At first, Nezumi saved Shion as a payback for what he did four years ago. But when he realized that being with him affected him much as a person, he began to doubt himself. The thick walls he had built around his heart for the sake of survival hardened through the years, making him trust no one. But when Shion lived with him, these very walls melted slowly but surely. In the end, there’s nothing he wouldn’t do just to keep Shion safe and happy.

Shion too, feels the same towards Nezumi. When he was still a resident of No. 6, it feels that he’s looking for something that he cannot find inside the city. When he met Nezumi that night, it left a large gap in his heart, wishing he could see him again, wanting to know more about him. Being together with him in the West End gave him a lot of happiness that he had never found in the confines of No. 6.

This, boys and girls, truly confirms that the pairing does actually exist. It may not be as blatant as other pairings out there, but you can really feel in every page that trust they have towards each other. They may bicker, argue, waver and doubt each other’s feelings sometimes, but in the end they always come back towards each other. What they do throughout the series is kinda boring, really: going shopping together, Shion watching Nezumi leave for work while cleaning up the plates, Nezumi picking up Shion from work, Nezumi doing the cooking while Shion takes care of the cleaning, blah. They look and acted more like a middle-aged couple, sharing the household chores and work, rather than young un’s in the blossoming stages of love often shown in other shounen-ai and yaoi mangas. And I find that cute. Really. Or maybe them being too intimate with each other may distract the viewers/readers from what the author really wants to convey in the story. Though I like my yaoi mangas hot and steamy, this time, the almost lack of romantic nuances made it all the more romantic.


Kyaaa~ #1. Don’t go Shion..

The most intimate scene perhaps is when they shared is a kiss (it actually happened twice), that looked so innocent and sweet you’d rip your guts just to see more (I almost did, after letting an “awwww~” escape my mouth and grinning like an idiot).

Whew, I’m okay now. Back to reality. It’s easy to reduce this as a boy’s love (or shounen-ai, if you’re that finicky with labels) story, but looking past the relationship of our two protagonists, one can see the more pressing, more serious thoughts the novel/anime/manga is trying to tell us.

It was eventually shown that Safu, Shion’s childhood friend who is an elite like him, was kidnapped and experimented on in order to unleash and control the power of Elyurias. Shion, along with Nezumi and some help with their friends, Inukashi and Rikiga, entered No. 6 once more to save Safu. However, they are too late, for due to the experiments being done on her body, it was already physically impossible for her to be saved. Her final wish was to see Shion again for the last time, and for him to destroy the Mother–the structure that imprisons Elyurias.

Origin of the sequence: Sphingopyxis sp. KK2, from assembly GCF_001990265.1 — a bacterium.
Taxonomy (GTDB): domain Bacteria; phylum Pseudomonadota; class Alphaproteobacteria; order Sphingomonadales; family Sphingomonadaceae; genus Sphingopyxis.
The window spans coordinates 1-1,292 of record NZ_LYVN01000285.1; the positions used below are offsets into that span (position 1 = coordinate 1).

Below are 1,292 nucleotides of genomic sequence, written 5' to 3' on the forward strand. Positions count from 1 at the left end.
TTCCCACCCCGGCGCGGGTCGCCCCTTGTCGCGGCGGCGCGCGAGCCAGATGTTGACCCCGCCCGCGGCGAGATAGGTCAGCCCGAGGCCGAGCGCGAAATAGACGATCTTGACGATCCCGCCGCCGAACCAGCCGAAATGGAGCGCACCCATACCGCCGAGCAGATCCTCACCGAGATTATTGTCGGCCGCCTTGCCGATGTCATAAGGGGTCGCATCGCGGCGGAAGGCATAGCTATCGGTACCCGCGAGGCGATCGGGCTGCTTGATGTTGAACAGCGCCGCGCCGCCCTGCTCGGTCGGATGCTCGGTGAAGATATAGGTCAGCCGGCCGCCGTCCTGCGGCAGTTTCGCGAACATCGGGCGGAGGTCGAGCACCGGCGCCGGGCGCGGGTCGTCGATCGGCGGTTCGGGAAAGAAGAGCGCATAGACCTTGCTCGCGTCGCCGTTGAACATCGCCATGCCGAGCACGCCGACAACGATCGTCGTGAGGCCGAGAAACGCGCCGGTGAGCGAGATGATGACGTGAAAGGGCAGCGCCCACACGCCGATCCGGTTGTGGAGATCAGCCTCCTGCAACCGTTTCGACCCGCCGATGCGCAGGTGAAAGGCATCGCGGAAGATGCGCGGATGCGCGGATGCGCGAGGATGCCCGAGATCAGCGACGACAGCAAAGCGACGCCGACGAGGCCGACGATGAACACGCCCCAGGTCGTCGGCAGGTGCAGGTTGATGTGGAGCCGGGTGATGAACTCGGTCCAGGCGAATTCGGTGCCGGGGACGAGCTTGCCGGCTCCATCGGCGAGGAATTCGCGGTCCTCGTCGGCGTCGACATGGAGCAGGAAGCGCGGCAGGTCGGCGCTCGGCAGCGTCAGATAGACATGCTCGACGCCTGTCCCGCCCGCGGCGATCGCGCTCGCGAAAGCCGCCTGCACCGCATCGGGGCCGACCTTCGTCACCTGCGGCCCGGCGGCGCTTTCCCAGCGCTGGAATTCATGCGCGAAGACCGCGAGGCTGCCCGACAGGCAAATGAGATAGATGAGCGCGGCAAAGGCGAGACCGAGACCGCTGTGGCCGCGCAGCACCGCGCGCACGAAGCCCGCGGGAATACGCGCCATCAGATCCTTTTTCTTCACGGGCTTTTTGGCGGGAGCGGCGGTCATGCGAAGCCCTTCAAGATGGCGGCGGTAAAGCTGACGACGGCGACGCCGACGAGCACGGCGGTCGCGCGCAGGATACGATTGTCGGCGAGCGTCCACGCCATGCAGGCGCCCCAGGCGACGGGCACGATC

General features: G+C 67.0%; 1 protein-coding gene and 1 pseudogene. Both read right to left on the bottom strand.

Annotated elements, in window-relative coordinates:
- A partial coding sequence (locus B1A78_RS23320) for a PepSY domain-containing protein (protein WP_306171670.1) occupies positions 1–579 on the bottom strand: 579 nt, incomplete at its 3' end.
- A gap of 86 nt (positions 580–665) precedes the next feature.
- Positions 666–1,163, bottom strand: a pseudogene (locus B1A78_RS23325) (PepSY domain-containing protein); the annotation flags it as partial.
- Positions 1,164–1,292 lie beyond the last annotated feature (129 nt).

In the end, the walls of No. 6 fell for the first time, allowing people from inside the city to see what the outside looks like, and the people from the West End looking in. Shion and Nezumi were able to come out alive. Nezumi’s sole desire was to see the demise of No. 6, and now that it has been completed, he couldn’t see himself staying in the city any longer. However, he does promise Shion–through a kiss–that they will see each other again. Aww.


Kyaaa~ #2. Okay guys, review time’s over, this girl already collapsed from too much sweetness.

Why does the future in the dystopian genre look so bleak? If they are not bleak to begin with, they usually start off as a “perfect world,” only for the protagonist and/or antagonist to find out that it’s not as perfect as it tries to be. Is it because right now, we are all faced with the harsh realities of life, like global warming, never-ending wars and strife around the globe, pollution and overpopulation, etc.? Have we really lost hope in the future? These questions never fail to pop in my head every time I read/watch anything from the genre. It made me think sometimes that I hope I’m dead already if one of these future will happen in real life. I don’t want to see that. I never wished to be old and helpless in such a bleak world.

No. 6 started off in a similar vein. A model city, filled with happy and contented citizens, free from want and hunger, in fact, is actually built at the expense of the majority of people. While the city looks squeaky clean and safe, the West End is dirty, dilapidated and rowdy. The people there fight tooth and nail for everyday survival. The city never bothered with them as long as they keep their population in check. And if they exceeded the threshold, the city conveniently “cleans” the West End, destroying the city, reducing the population to avoid a rebellion, and arrest people, serving a far more sinister purpose: to collect more samples in their human experimentation projects.

It is often said that there is a price for progress. But why does it have to be the weak, the downtrodden, who must pay for the price? Why does works like this often portrays the sacrifice of many for the sake of the chosen few? It is here where conspiracy theories thrive: with the elite thinking that they are the chosen ones, the dumb masses–the inept, the weak, the sickly–all must be subjected under the rule of the elite. The elite must think and decide for them. But once the shit hits the fan, they are the ones who must give way for the select few to live.

The story concludes with an ending that’s open ended, leaving readers/viewers to draw out their own conclusions. Though we can say that this is a decent ending in itself in the sense that most of the major questions were answered, greedy fans like me are left with more pressing questions: Will Shion and Nezumi meet again? When is that? Can we see it? What happens to No. 6 and West End? What about the cities Nos. 1-5? Will the people finally be able to live the lives they wanted?


3 thoughts on “[Half-assed summary] No. 6

  1. Pingback: A Painful Realization | The Hopeless Procrastinator

  2. Pingback: [Half-assed review] No. 6, the novel | The Hopeless Procrastinator

  3. Pingback: Dancing on the Blades: Yuri!!! on Ice (episode 2) | The Hopeless Procrastinator